TAKE UR FUCKING GOAL! DARUMA DOLL
The Daruma doll (達磨 daruma ), also known as a Dharma doll, is a hollow, round, Japanese traditional doll modeled after Bodhidharma, the founder of the Zen sect of Buddhism. These dolls, though typically red and depicting a bearded man (Dharma), vary greatly in color and design depending on region and artist. Though considered an omocha, meaning toy, Daruma has a design that is rich in symbolism and is regarded more as a talisman of good luck to the Japanese. Daruma dolls are seen as a symbol of perseverance and good luck, making them a popular gift of encouragement. The doll has also been commercialized by many Buddhist temples to use alongside goal setting.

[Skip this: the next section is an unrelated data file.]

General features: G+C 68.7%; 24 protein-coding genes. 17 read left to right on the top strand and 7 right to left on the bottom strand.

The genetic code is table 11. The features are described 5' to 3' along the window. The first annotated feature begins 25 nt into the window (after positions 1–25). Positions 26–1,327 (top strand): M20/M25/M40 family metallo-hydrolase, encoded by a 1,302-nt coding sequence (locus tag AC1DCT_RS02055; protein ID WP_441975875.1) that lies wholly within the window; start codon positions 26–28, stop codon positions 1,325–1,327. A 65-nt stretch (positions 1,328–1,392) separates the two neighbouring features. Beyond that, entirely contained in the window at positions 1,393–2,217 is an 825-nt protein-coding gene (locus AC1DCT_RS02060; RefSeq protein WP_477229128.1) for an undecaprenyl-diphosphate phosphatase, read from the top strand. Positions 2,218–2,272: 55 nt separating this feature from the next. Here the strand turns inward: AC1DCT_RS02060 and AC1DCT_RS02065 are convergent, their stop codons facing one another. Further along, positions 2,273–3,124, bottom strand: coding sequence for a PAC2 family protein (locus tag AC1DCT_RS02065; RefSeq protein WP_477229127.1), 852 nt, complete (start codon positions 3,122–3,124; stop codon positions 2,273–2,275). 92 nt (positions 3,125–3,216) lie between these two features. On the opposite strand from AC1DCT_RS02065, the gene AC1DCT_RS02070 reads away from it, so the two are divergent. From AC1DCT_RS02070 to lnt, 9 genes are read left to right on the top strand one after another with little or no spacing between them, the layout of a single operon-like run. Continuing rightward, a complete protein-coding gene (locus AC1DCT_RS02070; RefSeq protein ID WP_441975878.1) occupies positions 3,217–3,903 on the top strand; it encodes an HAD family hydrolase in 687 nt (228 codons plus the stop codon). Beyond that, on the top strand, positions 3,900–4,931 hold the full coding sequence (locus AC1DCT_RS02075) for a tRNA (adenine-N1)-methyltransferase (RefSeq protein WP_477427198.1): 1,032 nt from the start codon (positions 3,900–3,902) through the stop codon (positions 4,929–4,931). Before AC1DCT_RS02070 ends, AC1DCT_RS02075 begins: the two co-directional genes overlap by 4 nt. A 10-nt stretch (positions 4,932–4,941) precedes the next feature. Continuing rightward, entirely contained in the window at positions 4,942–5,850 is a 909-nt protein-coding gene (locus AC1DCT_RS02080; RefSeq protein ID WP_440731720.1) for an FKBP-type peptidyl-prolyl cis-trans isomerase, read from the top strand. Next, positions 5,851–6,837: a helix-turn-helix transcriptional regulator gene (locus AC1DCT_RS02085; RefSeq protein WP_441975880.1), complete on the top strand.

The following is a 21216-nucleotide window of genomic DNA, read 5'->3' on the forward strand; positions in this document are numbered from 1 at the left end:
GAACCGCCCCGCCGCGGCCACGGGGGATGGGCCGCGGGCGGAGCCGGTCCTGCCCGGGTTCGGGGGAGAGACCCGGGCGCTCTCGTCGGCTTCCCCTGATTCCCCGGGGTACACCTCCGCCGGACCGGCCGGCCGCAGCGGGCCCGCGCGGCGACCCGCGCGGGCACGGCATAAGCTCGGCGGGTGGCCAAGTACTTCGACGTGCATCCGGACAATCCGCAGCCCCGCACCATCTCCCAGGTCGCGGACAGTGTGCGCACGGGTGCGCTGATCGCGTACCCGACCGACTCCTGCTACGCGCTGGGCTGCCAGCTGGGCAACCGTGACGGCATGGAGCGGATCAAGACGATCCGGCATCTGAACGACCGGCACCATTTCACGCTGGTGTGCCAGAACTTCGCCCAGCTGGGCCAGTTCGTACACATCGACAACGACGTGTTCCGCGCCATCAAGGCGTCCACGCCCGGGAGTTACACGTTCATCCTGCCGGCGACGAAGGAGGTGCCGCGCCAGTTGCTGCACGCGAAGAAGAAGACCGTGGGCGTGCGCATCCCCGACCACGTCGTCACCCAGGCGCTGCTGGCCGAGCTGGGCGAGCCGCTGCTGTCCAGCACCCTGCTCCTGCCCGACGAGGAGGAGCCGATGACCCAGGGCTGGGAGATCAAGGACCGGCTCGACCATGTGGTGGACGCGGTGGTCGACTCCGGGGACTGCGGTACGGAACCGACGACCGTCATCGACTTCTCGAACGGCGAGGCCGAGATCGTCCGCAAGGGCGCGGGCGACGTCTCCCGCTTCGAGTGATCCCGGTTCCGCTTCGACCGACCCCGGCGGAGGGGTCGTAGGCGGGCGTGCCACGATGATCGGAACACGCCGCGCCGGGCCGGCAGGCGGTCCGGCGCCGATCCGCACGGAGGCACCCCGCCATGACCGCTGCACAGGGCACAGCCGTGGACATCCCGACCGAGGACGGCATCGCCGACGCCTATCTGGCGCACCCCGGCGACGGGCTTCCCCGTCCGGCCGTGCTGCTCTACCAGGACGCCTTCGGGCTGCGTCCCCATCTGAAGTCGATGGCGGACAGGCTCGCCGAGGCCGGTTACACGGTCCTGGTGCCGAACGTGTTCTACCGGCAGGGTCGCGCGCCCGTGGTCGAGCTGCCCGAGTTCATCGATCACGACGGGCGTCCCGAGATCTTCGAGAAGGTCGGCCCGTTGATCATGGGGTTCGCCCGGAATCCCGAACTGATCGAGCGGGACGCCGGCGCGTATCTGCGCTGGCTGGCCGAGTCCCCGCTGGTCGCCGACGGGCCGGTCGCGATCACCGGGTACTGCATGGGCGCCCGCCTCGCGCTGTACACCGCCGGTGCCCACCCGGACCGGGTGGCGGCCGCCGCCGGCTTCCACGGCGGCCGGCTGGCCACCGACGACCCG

The eyes of Daruma are often blank when sold. Monte A. Greer, author of Daruma Eyes, described the "oversized symmetrical round blank white eyes" as a means to keep track of goals or big tasks and motivate them to work to the finish. The recipient of the doll fills in one eye upon setting the goal, then the other upon fulfilling it. In this way, every time they see the one-eyed Daruma, they recall the goal. One explanation how this custom started says that in order to motivate Daruma-san to grant your wish, you promise to give him full sight once the goal is accomplished. This practice might also have something to do with the "enlightenment", the ideal attainment of Buddhism. This custom has led to a phrase in Japanese translated as "Both Eyes Open". Referring to "opening" the second eye, it expresses the realization of a goal. Traditionally, the Daruma was purchased as a household, and that only the head of the household would paint in the eyes. The politicians during election time are a good example of this. Political parties are often seen at their headquarters with large Daruma dolls and amulets purchased from local temples as a prayer for victory. This practice has been followed for some time and is highlighted in a 1967 article in Time Magazine titled "Japan: The Right Eye of Daruma". After explaining the legend of "complet[ing] the Daruma's missing eye as a symbol of gratitude for otherworldly intervention," the article recounts the following event: "Last week, in the Tokyo headquarters of Japan's ruling Liberal Democratic Party, Premier Eisaku Sato dipped a sumi brush into an ink stone and with swift strokes daubed in the dark right eye of his Daruma. ‘The eyes,’ he remarked when he had finished, ‘are as big as my own.’"